Got 10 minutes? This could matter to you if you care about crime and the media and policing in Winnipeg.

While Menno criticizes the Winnipeg police for cancelling media briefings with reporters [and reporters for letting them do it unchecked] — and implies that there’s some political motivation behind it, I thought I’d weigh in on the experience with dealing with the Public Information Unit as a journalist.

First thing’s first: there’s limited staffing and limited resources in the unit. There are two active PIO/ police officers with Glocks and one information assistant who carries no weapon but her quick wit.

Each of these people are extremely pleasant to deal with and are typically speedy about responses to inquiries from reporters.

One of the officers is fairly new to the gig and deserves time to find her place in the scheme.

The most common mistake journalists make is assuming that the PIO knows about everything that the service is up to.

Point blank: they don’t.

My understanding is that the heads of the WPS’s individual units brief the PIO about [what they feel are] significant events and discussion happens about what the public is told, if anything.

The items chosen are vetted by the executive, and run past the legal department to identify potential issues with the release of information.

My sources tell me that the latter is particularly hard-nosed when it comes to what gets out in terms of official statements from the WPS.

Bearing this in mind, occasions do arise fairly often where a reporter finds out about an event that was never publicly disclosed by the PIO.

A request is sent for information, and depending on what it is, it appears an internal negotiation takes place about what to say by way of official response to the request.

This, in my experience, is where the breakdown between the media and the PIO hits a rut.

But I’ve come to learn that while it may be easy to say the PIO is being unreasonable or stingy with info, there’s reasons behind the madness.

Recent example: on July 15, a man is arrested for aggravated sexual assault in the downtown area near Central Park.  It’s a rare charge that denotes not only a horrible crime, but a horrible, life-altering incident of violence. In my mind, it’s second only to murders, simply because the victim is typically scarred for life by what happened.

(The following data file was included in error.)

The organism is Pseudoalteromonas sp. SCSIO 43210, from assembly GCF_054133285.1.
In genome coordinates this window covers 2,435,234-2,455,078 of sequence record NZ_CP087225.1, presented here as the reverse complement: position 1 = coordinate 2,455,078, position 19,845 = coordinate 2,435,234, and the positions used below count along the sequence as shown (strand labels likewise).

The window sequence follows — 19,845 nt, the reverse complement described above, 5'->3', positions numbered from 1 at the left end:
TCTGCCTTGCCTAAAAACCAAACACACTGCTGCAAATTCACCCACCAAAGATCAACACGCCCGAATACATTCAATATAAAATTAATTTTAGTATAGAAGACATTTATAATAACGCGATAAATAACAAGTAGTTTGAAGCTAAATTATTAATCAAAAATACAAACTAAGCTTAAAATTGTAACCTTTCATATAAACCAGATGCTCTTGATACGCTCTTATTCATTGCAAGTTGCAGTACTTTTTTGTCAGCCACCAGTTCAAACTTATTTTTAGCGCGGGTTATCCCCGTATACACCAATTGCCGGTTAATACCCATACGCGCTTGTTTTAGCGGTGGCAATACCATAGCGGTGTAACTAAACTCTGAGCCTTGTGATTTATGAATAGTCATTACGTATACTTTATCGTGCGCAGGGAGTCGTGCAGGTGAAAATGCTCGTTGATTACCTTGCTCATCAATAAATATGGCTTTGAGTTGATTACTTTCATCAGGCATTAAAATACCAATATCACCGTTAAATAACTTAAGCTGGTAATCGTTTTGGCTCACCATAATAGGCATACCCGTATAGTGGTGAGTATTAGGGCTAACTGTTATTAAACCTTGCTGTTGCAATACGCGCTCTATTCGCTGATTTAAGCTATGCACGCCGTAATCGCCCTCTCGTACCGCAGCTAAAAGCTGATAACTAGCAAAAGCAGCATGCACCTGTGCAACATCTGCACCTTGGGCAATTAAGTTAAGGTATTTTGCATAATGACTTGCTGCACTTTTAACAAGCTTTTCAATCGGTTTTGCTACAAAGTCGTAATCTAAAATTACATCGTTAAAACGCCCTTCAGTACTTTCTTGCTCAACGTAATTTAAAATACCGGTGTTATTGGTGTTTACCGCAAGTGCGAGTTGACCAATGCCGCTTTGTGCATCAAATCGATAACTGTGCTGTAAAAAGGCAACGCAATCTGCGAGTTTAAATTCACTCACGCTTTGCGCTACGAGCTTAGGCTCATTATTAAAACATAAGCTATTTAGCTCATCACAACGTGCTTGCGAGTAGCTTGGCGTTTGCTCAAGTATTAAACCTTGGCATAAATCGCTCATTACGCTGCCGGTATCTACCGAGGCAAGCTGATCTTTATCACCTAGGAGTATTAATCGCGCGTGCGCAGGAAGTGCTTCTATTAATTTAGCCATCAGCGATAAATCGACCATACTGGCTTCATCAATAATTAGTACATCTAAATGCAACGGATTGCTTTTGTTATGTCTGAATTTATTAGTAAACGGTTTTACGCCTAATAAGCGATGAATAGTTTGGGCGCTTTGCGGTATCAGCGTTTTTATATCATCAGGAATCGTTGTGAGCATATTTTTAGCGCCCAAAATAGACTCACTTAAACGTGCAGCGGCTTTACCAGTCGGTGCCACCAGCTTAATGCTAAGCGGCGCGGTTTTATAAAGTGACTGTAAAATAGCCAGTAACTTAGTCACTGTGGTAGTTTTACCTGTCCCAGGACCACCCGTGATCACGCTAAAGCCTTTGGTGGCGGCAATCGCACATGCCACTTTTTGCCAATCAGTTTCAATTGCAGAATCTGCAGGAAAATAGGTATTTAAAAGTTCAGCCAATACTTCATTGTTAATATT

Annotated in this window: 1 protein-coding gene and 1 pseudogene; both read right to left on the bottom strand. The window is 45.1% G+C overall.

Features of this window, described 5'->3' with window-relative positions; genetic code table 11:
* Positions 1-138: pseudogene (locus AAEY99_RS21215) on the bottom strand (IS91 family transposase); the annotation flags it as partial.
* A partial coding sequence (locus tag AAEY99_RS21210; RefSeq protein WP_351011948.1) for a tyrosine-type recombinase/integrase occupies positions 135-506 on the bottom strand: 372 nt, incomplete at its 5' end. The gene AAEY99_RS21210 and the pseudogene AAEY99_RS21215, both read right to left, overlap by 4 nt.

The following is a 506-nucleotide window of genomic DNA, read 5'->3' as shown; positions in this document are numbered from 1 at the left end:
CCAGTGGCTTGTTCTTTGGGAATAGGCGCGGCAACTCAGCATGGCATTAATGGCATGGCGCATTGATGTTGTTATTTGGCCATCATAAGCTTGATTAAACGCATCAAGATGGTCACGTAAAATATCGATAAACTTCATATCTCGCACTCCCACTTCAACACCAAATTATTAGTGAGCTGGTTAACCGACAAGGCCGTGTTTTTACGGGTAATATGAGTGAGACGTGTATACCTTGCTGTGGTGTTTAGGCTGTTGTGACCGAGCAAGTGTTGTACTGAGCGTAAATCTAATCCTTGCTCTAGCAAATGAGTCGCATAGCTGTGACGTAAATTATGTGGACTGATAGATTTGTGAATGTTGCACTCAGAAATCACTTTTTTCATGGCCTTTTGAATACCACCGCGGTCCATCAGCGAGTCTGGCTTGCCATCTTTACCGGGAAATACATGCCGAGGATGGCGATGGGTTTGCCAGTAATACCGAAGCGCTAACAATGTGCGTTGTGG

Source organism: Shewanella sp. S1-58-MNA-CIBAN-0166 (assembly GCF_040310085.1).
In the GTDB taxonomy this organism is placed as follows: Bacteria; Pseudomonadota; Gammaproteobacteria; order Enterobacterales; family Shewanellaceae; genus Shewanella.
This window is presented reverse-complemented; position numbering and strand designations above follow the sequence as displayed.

Digging a little deeper, I find that the suspect in the case is what might generously be called a career criminal.

So, naturally curious, I send a request to the PIO for information, as the public was never notified that it happened.

I initially thought it related to a serious sexual assault they talked about in June, but as it turn out, was not.

Some information is nearly immediately sent my way, but it’s so scant:

“You have most of the details….. Winnipeg Police arrested 29 year old *** on July 13th for a sexual assault that occurred between June 23 – 24th to a 27 year old female in the 300 block of Quappelle.

*** was charged with aggravated sexual assault.

It’s so scant that it begs for a follow-up reply asking a few more questions, including why the public was never notified.

I get one later saying that the hope was to provide more info on Saturday … two days later.

Again, I asked why they didn’t release on such a serious crime, and wasn’t given a response.

On Sunday, I inquire again if anything more was coming.

“It’s still under investigation,” I’m told.

It seems weird to me. One of the most serious charges in the book laid against someone, and it’s still under investigation.

But at that point, when you hear those words ‘still under investigation,’ I’ve learned there’s no further response forthcoming.

Your best bet is to hit the street and start the digging process to find out what you want to know.

In this case, thank God for the court system is all I can say.

As there’s a publication ban on the case [the first thing the Crown asked for when it came before a judge], I can’t say much, but I can say this case could turn out to be a real bag of hurt for the cops, who are, my sources tell me, now suddenly very much interested in continuing the investigation.

But that’s beside the point, and I’ll fill in the blanks of that story when I can.

However,  what seemed like an unreasonable delay and response from the PIO in terms of my request turned out to be totally justifiable in terms of their having to act responsibly.

But if my estimation of how the public information system works is correct [and I believe it is], the unit commanders at the WPS have some explaining to do.

This week, I undertook a little project, which I will continue from here on in.

I call it the ‘what the public doesn’t hear about’ project.

And here it is. For the last five working days, M-F, I have documented the arrests made by the WPS that resulted in an adult, non-domestic violence-related suspect being locked up at the Remand Centre pending a bail hearing.

I have also documented what the PIO released on that day.

You’ll note some extreme differences in what’s going on ‘out there’, and what the public’s being told. Not to mention the amount of criminal activity officers are out on the streets cracking down on.

Here goes week one of the project. I’m open to your thoughts.

Monday media briefing held. Topics were: Fraud investigation, fire investigation and MVC involving stolen vehicle.

Of these items,  none requested the public’s assistance in obtaining information. There was the addition of one missing persons report which did ask for help locating the person, nothing unusual.

The fraud involved the discovery of money stolen from a hospital ATM over a period years [did nobody notice missing money from a bank machine for years? really?] The fire happened two days prior and simply said arson officers were investigating the cause. The MVC was more current, happening just about 12 hours prior to releasing info. It involved police property being damaged.